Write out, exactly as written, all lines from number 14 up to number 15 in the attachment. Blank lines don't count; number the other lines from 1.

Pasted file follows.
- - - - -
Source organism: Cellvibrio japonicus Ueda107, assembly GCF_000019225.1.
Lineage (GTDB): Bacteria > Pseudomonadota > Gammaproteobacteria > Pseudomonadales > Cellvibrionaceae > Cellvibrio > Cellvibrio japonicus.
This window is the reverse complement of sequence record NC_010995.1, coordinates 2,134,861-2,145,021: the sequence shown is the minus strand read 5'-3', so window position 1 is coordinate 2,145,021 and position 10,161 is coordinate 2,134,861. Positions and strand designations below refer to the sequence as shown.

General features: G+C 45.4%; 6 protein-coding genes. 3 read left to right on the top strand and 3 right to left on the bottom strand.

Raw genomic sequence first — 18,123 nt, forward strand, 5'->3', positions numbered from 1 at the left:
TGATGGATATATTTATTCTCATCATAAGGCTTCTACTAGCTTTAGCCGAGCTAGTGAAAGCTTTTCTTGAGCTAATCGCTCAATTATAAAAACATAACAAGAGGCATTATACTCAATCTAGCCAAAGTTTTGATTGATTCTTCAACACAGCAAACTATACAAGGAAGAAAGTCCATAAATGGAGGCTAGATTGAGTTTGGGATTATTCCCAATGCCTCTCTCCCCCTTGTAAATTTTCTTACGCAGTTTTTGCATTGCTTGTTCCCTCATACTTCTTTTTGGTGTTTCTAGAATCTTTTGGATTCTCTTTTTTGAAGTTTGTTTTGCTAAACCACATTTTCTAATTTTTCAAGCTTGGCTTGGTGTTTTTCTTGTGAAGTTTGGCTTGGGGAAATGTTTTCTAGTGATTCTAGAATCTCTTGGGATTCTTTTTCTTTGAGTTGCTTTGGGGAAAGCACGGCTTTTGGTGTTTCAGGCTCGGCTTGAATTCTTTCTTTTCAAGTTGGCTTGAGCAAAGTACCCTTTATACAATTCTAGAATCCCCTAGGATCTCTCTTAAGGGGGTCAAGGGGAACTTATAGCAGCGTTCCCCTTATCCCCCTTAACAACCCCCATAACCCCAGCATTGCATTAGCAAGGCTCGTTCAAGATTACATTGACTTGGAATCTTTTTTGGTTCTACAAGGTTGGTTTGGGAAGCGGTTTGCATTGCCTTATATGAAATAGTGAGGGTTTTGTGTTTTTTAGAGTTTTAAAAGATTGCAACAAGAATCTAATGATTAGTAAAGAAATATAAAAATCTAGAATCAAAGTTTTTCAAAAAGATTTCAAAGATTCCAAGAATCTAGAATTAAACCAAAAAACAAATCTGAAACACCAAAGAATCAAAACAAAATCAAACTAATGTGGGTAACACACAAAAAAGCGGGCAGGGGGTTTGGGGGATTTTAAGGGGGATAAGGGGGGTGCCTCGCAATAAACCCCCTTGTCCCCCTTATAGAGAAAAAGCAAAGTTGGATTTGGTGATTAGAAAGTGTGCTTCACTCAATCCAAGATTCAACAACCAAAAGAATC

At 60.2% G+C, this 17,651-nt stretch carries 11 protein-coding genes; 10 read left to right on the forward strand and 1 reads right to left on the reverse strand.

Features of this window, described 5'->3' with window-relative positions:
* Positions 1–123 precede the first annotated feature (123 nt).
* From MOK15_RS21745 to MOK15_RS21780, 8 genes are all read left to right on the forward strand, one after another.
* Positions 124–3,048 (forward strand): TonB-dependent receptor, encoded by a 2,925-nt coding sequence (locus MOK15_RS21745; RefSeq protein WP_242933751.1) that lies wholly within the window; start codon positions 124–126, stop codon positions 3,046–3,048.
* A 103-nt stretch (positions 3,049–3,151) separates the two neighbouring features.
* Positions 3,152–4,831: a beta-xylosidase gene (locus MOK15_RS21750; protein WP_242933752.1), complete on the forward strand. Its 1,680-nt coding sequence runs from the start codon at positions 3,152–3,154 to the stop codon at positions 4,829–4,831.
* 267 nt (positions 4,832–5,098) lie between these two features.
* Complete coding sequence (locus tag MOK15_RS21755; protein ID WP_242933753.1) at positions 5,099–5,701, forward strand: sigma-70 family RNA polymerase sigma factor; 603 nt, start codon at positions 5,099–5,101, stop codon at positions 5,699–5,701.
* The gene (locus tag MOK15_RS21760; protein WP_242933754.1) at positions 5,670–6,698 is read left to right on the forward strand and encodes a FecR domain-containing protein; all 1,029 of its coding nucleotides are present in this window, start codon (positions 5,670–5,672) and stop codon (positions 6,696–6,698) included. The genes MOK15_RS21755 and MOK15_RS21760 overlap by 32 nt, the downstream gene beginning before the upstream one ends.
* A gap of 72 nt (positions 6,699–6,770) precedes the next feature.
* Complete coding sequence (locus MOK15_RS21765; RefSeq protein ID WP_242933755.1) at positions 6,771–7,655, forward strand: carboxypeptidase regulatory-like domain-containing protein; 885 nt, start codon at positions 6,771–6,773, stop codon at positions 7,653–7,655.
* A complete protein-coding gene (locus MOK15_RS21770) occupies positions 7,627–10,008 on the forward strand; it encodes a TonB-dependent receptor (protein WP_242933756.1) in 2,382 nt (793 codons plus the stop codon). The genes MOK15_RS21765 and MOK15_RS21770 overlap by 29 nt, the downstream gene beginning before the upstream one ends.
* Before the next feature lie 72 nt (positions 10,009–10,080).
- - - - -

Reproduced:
* 267 nt (positions 4,832–5,098) lie between these two features.
* Complete coding sequence (locus tag MOK15_RS21755; protein ID WP_242933753.1) at positions 5,099–5,701, forward strand: sigma-70 family RNA polymerase sigma factor; 603 nt, start codon at positions 5,099–5,101, stop codon at positions 5,699–5,701.